The struggle for democracy in Korean history, like elsewhere in the world, has been quite bloody. That was last in May 1980 in Gwangju, when the democratic aspirations of the people were brutally crushed by the military. This was so during the student independence movement in 1929 in the fight against Japanese oppression. And that happened in connection with the Donghak movement, too, which had caused quite a stir throughout the country between 1860 and 1894. "Nokdu Flower" is deliberately very close to the front lines of those uprisings for democratic reforms, which then had been for the first time organized on this scale. This forms the perfect background for dramatically intertwined relationship dynamics of two half-brothers, (whose father is one of the particularly exploitative provincial officials who bleed the people dry), as well as the daughter of a merchant, who is used to deal with anybody, even the Japanese, for high profit.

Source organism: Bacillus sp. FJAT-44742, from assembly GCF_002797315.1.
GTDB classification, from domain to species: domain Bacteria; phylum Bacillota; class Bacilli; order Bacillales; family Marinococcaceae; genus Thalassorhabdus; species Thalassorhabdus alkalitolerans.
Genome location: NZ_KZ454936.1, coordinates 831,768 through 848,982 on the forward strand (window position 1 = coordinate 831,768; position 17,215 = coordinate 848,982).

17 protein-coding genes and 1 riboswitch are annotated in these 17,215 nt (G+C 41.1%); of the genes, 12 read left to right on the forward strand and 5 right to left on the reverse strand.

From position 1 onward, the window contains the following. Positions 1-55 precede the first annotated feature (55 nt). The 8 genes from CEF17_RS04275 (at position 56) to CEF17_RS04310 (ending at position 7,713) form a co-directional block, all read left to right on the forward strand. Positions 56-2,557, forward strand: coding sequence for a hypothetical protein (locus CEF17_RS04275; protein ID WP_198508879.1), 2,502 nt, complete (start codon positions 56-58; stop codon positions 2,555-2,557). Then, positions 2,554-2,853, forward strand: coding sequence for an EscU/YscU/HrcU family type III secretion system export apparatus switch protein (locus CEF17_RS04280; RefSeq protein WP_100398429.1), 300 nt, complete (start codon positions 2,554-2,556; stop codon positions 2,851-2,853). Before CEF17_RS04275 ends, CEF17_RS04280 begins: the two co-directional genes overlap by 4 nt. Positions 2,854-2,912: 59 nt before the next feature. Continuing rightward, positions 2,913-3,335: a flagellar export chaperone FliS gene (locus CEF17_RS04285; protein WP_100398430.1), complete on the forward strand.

The road to democracy on the Korean Peninsula is definitely rocky. To this day, the reactionary forces are still strong. "Nokdu Flower", however, represents a powerful, unforgettable symbol for the spirited struggle for freedom. The Donghak movement is often seen as the first patriotic Korean movement, since it was also about counteracting the increasing e. g. Japanese influence. But more than a patriotic struggle, initially the Donghak movement was actually about an idea that is bigger than family of origin or nation: It's about ​​basic human rights. (An idea that, not too long before that, had also stirred up the European continent)

Matter follows spirit. And this spirit was shaken up in the rural population of Joseon by a new religious movement: Choe Je-u (1824–1864) created a new faith in 1860: Donghak, which roughly means "Eastern Wisdom". Drawing from Confucianism, Buddhism, Taoism and Shamanism, it sees the divine spirit at work in human beings - in ALL human beings, without distinguishing between class or gender. Additionally, it sees the world as moving in cycles - with a whole new world just waiting ahead.